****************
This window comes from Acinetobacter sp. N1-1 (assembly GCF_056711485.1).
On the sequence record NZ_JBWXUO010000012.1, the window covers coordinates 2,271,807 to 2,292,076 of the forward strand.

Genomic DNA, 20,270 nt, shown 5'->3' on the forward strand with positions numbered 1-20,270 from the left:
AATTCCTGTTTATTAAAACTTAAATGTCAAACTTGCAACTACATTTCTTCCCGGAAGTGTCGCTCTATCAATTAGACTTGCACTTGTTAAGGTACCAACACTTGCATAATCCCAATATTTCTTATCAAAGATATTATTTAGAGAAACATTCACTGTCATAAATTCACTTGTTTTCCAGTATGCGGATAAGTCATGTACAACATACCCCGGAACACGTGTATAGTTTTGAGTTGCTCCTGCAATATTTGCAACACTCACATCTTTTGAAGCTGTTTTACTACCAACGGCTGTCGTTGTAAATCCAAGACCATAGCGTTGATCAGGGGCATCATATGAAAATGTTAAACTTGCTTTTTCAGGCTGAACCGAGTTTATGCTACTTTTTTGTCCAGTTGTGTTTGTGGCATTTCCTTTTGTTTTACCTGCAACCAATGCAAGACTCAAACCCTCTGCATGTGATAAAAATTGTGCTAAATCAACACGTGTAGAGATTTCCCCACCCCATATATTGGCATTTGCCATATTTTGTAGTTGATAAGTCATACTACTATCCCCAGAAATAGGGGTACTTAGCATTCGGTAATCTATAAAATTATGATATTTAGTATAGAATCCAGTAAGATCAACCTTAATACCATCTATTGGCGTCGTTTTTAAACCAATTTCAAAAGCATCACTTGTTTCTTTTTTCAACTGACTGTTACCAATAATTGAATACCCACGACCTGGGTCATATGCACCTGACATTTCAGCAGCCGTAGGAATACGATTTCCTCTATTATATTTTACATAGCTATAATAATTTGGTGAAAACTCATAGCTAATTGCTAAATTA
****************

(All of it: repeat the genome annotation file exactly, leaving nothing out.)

This window comes from Acinetobacter sp. N1-1 (assembly GCF_056711485.1).
On the sequence record NZ_JBWXUO010000012.1, the window covers coordinates 2,271,807 to 2,292,076 of the forward strand.

Genomic DNA, 20,270 nt, shown 5'->3' on the forward strand with positions numbered 1-20,270 from the left:
AATTCCTGTTTATTAAAACTTAAATGTCAAACTTGCAACTACATTTCTTCCCGGAAGTGTCGCTCTATCAATTAGACTTGCACTTGTTAAGGTACCAACACTTGCATAATCCCAATATTTCTTATCAAAGATATTATTTAGAGAAACATTCACTGTCATAAATTCACTTGTTTTCCAGTATGCGGATAAGTCATGTACAACATACCCCGGAACACGTGTATAGTTTTGAGTTGCTCCTGCAATATTTGCAACACTCACATCTTTTGAAGCTGTTTTACTACCAACGGCTGTCGTTGTAAATCCAAGACCATAGCGTTGATCAGGGGCATCATATGAAAATGTTAAACTTGCTTTTTCAGGCTGAACCGAGTTTATGCTACTTTTTTGTCCAGTTGTGTTTGTGGCATTTCCTTTTGTTTTACCTGCAACCAATGCAAGACTCAAACCCTCTGCATGTGATAAAAATTGTGCTAAATCAACACGTGTAGAGATTTCCCCACCCCATATATTGGCATTTGCCATATTTTGTAGTTGATAAGTCATACTACTATCCCCAGAAATAGGGGTACTTAGCATTCGGTAATCTATAAAATTATGATATTTAGTATAGAATCCAGTAAGATCAACCTTAATACCATCTATTGGCGTCGTTTTTAAACCAATTTCAAAAGCATCACTTGTTTCTTTTTTCAACTGACTGTTACCAATAATTGAATACCCACGACCTGGGTCATATGCACCTGACATTTCAGCAGCCGTAGGAATACGATTTCCTCTATTATATTTTACATAGCTATAATAATTTGGTGAAAACTCATAGCTAATTGCTAAATTA